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Legarda Urges Use of Soil & Water Conservation Technologies to Combat Drought, Improve Food Security

June 17, 2017

In observance of the World Day to Combat Desertification and Drought (June 17), Senator Loren Legarda is urging the government to promote the use of soil and water conservation technologies to combat drought and prevent land degradation that is affecting about one-third of the country’s population.

 

Legarda, Chair of the Senate Committees on Climate Change, Finance, and Foreign Relations, said, “Harnessing soil and water conservation measures and practices including rainwater harvesting, watershed protection and sloping technology is critical in reducing soil erosion and enhancing agricultural productivity.”

 

She stressed that land degradation in the country has affected more than 33 million Filipinos and is likely to contribute to widespread and severe poverty in the rural areas.

 

The Senator noted that the Department of Agriculture’s Bureau of Soils and Water Management estimated that 45% or around 13 million hectares of arable land in the Philippines are either moderately or severely eroded due to massive deforestation and adoption of unsustainable land management practices in the upland areas, further compounded by the unabated use of urea in modern farming, which has led to actual soil degradation.

 

Legarda has authored Senate Bill No. 422 or “An Act Promoting Soil and Water Conservation Technologies and Approaches for Sustainable Land Management in the Philippines” which seeks to support Sustainable Land Management (SLM) programs for livelihood improvement, particularly that of upland farmers and indigenous peoples, and for the prevention of land degradation. Said measure also includes provision for a national soil and water conservation programme; the creation of model farms that will showcase water and soil conservation; and the construction of small-scale rainwater harvesting structures.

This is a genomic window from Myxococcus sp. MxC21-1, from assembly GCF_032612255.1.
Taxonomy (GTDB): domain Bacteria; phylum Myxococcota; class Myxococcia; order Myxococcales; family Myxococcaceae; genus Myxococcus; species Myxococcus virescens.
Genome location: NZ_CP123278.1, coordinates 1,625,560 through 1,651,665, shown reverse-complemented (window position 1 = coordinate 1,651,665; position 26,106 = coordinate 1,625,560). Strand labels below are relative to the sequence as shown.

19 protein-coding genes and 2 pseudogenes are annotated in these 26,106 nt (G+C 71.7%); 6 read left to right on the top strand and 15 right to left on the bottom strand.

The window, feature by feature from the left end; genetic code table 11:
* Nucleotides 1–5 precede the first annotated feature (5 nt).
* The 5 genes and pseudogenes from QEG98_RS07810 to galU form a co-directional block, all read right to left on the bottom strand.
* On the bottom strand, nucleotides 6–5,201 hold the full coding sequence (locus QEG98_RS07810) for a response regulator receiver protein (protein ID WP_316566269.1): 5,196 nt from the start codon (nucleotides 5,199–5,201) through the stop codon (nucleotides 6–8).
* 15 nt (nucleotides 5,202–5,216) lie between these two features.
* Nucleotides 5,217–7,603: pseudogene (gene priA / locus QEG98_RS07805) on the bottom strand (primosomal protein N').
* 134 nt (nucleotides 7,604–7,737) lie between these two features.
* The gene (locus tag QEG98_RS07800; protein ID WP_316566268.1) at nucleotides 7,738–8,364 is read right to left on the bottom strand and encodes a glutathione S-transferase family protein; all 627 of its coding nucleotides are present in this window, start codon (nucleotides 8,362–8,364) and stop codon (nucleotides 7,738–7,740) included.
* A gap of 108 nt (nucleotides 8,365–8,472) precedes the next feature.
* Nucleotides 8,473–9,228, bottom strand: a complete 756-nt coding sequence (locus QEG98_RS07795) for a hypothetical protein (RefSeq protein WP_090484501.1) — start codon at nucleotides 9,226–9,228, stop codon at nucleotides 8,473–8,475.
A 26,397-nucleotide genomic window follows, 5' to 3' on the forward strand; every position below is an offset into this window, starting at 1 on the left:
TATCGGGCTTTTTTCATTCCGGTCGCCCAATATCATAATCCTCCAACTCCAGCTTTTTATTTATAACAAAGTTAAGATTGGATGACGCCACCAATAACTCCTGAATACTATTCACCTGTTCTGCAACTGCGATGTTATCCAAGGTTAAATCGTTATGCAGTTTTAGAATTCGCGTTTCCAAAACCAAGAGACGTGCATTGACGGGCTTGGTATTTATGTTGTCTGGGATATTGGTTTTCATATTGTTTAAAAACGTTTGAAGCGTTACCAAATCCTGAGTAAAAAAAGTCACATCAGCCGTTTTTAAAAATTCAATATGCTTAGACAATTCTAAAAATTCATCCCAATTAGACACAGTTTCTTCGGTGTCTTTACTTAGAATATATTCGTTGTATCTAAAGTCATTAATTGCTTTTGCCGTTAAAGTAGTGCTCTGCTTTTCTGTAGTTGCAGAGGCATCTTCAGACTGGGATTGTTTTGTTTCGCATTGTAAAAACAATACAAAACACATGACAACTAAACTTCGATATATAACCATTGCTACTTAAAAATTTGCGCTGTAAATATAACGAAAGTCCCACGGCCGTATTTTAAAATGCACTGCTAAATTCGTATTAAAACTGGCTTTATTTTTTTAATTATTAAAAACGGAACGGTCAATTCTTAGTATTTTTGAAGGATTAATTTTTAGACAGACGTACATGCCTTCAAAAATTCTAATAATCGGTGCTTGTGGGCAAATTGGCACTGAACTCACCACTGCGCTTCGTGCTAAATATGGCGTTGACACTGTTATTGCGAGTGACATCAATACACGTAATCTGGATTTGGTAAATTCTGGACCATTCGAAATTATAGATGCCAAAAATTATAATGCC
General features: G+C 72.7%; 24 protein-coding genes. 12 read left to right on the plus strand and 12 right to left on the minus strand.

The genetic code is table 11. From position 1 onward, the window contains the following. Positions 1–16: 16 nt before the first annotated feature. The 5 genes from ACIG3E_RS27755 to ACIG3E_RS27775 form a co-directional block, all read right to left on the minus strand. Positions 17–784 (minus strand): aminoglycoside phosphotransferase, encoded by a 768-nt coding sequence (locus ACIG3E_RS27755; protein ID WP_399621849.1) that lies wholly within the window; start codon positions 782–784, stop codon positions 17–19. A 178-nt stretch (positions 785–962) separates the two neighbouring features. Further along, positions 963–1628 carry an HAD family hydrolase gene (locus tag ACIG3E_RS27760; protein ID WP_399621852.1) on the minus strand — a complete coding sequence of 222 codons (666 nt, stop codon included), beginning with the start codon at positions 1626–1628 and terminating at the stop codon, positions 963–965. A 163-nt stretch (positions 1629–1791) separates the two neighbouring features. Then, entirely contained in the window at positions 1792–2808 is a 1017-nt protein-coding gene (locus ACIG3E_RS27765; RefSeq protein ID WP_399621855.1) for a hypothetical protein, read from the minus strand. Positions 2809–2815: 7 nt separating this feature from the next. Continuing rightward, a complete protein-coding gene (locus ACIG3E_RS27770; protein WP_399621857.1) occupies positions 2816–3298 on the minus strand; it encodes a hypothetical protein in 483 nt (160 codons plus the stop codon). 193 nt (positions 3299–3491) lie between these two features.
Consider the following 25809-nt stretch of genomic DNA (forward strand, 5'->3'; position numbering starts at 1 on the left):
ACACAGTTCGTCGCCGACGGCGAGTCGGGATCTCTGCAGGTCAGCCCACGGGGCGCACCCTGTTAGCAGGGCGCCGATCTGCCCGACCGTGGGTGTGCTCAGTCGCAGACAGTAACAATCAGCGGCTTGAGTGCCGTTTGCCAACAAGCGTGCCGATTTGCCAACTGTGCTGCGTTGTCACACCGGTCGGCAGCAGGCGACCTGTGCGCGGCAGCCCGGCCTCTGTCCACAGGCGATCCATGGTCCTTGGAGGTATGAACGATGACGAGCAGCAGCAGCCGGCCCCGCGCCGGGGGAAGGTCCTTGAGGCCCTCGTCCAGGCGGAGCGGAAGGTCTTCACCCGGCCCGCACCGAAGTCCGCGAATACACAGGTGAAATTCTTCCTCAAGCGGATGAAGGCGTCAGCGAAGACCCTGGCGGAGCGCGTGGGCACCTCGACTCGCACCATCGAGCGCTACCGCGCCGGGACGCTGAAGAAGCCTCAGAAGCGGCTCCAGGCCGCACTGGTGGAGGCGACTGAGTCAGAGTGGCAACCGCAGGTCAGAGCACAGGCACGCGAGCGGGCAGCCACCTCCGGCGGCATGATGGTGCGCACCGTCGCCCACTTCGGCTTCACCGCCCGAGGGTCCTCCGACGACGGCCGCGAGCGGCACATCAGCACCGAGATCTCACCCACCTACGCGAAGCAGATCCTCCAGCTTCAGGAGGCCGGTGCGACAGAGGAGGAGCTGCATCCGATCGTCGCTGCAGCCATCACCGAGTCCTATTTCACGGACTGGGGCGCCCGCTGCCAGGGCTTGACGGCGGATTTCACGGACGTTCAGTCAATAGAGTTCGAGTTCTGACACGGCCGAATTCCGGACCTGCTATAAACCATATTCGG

Specifically, the bill aims to establish 1,000 Soil and Water Conservation Guided Farms within five years from its effectivity to showcase sustainable land management best practices such as sloping agricultural land technology, organic-based agriculture, farm waste and residue management, wastewater recycling and re-use, rainwater harvesting; to establish 10,000 units of small-scale rainwater harvesting systems consisting of rainwater reservoir development, watershed management, and service area development in strategic upland areas throughout the country; and to capacitate and empower local government units and farmers associations in the implementation and operationalization and maintenance of soil and water conservation model farms and rainwater harvesting system.

 

“The degradation of soil in our farmlands will eventually lead to lower agricultural output despite the application of modern farming practices. This will affect not only the livelihood of our farmers but also our food supply. We have to act now before it is too late,” Legarda concluded.